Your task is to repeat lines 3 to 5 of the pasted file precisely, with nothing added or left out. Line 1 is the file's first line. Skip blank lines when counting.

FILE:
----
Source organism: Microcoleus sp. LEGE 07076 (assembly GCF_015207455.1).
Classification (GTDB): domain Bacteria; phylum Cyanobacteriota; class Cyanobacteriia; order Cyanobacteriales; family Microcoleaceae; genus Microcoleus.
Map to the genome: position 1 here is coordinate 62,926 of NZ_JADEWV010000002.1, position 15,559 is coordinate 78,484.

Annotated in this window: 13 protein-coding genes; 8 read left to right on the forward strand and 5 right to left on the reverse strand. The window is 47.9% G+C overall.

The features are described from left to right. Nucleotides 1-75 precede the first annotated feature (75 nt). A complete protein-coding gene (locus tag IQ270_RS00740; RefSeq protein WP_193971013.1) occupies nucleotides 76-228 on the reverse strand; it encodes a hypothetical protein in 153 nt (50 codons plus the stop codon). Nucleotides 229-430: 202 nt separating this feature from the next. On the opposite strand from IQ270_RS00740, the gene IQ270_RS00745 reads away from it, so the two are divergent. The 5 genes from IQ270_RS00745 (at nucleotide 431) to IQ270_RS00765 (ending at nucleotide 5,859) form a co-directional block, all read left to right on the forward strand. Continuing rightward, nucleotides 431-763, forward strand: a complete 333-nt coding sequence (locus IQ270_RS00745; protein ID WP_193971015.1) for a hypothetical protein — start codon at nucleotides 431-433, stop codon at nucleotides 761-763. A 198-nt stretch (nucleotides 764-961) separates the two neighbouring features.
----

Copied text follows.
Map to the genome: position 1 here is coordinate 62,926 of NZ_JADEWV010000002.1, position 15,559 is coordinate 78,484.

Annotated in this window: 13 protein-coding genes; 8 read left to right on the forward strand and 5 right to left on the reverse strand. The window is 47.9% G+C overall.

The features are described from left to right. Nucleotides 1-75 precede the first annotated feature (75 nt). A complete protein-coding gene (locus tag IQ270_RS00740; RefSeq protein WP_193971013.1) occupies nucleotides 76-228 on the reverse strand; it encodes a hypothetical protein in 153 nt (50 codons plus the stop codon). Nucleotides 229-430: 202 nt separating this feature from the next. On the opposite strand from IQ270_RS00740, the gene IQ270_RS00745 reads away from it, so the two are divergent. The 5 genes from IQ270_RS00745 (at nucleotide 431) to IQ270_RS00765 (ending at nucleotide 5,859) form a co-directional block, all read left to right on the forward strand. Continuing rightward, nucleotides 431-763, forward strand: a complete 333-nt coding sequence (locus IQ270_RS00745; protein ID WP_193971015.1) for a hypothetical protein — start codon at nucleotides 431-433, stop codon at nucleotides 761-763. A 198-nt stretch (nucleotides 764-961) separates the two neighbouring features.